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Anna L Boudoures Division of Basic Science Research, Department of Obstetrics and Gynecology, Washington University in St. Louis School of Medicine, 425 South Euclid Avenue, Campus Box 8064, St Louis, Missouri 63110, USA

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Maggie Chi Division of Basic Science Research, Department of Obstetrics and Gynecology, Washington University in St. Louis School of Medicine, 425 South Euclid Avenue, Campus Box 8064, St Louis, Missouri 63110, USA

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Alysha Thompson Division of Basic Science Research, Department of Obstetrics and Gynecology, Washington University in St. Louis School of Medicine, 425 South Euclid Avenue, Campus Box 8064, St Louis, Missouri 63110, USA

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Wendy Zhang Division of Basic Science Research, Department of Obstetrics and Gynecology, Washington University in St. Louis School of Medicine, 425 South Euclid Avenue, Campus Box 8064, St Louis, Missouri 63110, USA

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Kelle H Moley Division of Basic Science Research, Department of Obstetrics and Gynecology, Washington University in St. Louis School of Medicine, 425 South Euclid Avenue, Campus Box 8064, St Louis, Missouri 63110, USA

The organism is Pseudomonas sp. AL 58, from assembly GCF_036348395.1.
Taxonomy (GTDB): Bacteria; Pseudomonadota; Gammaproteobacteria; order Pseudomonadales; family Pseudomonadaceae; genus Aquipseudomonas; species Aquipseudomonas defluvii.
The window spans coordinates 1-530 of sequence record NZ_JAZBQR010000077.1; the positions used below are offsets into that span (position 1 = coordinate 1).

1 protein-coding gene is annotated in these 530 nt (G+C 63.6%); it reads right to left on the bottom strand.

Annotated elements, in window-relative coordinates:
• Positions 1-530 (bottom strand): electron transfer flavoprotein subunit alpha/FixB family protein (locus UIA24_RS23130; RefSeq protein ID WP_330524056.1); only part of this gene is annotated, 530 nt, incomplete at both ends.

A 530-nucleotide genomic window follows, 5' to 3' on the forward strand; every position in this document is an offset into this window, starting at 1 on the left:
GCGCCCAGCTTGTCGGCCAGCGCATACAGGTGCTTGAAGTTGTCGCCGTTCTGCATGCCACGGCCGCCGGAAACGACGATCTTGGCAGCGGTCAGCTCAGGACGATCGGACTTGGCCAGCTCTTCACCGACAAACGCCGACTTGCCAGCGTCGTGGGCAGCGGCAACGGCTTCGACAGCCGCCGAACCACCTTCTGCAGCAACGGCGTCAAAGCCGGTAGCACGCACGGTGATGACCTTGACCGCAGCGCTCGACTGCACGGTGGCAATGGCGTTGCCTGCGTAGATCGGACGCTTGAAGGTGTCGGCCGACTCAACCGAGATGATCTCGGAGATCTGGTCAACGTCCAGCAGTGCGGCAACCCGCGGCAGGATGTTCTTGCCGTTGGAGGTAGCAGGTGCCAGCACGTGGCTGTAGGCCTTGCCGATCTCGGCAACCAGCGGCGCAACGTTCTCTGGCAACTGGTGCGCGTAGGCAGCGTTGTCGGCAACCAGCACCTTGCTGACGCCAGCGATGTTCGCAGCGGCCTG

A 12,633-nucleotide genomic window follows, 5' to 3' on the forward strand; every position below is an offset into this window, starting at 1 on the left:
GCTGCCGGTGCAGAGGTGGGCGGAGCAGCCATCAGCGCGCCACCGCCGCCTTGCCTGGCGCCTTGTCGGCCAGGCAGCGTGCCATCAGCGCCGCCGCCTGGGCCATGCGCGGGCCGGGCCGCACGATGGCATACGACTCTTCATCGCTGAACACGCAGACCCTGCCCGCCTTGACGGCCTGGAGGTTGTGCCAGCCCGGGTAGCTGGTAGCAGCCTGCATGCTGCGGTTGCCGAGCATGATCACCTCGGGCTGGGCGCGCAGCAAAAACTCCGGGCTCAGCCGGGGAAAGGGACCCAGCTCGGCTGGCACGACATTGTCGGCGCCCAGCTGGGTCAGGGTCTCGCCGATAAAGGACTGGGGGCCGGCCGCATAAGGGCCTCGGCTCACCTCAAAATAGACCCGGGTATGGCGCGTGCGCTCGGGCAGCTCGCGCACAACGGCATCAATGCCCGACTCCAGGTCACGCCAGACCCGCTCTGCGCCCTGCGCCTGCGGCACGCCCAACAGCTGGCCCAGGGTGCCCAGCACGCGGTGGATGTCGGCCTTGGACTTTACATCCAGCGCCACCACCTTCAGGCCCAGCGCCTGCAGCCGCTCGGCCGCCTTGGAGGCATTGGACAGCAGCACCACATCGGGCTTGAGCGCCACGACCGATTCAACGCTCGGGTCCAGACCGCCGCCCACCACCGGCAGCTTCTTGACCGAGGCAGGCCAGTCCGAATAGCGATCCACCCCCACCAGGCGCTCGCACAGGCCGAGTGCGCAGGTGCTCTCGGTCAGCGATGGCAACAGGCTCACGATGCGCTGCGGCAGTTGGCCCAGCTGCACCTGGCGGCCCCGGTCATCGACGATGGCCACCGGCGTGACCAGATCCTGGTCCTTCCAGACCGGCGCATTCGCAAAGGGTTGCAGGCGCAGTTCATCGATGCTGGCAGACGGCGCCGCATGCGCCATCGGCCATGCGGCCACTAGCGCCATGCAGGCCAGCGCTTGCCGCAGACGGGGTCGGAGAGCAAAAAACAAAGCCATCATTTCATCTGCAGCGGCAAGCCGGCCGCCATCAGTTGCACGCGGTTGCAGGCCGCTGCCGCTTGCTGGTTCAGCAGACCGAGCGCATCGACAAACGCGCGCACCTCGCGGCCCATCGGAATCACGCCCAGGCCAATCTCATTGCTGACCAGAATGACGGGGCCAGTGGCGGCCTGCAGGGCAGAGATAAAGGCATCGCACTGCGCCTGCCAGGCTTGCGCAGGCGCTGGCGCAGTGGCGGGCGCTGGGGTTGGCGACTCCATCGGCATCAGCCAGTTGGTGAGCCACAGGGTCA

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Obesity negatively affects many aspects of the human body including reproductive function. In females, the root of the decline in fertility is linked to problems in the oocyte. Problems seen in oocytes that positively correlate with increasing BMI include changes to the metabolism, lipid accumulation, meiosis, and metaphase II (MII) spindle structure. Studies in mice indicate that dietary interventions fail to reverse these problems. How exercise affects the oocytes has not been addressed. Therefore, we hypothesized an exercise intervention would improve oocyte quality. Here we show that in a mouse model of an exercise, intervention can improve lipid metabolism in germinal vesicle (GV) stage oocytes. Oocytes significantly increased activity and transcription of the β-oxidation enzyme hydroxyacyl-coenzyme A dehydrogenase in response to exercise training only if the mice had been fed a high-fat diet (HFD). An exercise intervention also reversed the lipid accumulation seen in GV stage oocytes of HFD females. However, delays in meiosis and disorganized MII spindles remained present. Therefore, exercise is able to improve, but not reverse, damage imparted on oocytes as a result of an HFD and obesity. By utilizing an exercise intervention on an HFD, we determined only lipid content, and lipid metabolism is changed in GV oocytes. Moving forward, interventions to improve oocyte quality may need to be more targeted to the oocyte specifically. Because of the HFD-induced deficiency in β-oxidation, dietary supplementation with substrates to improve lipid utilization may be more beneficial.

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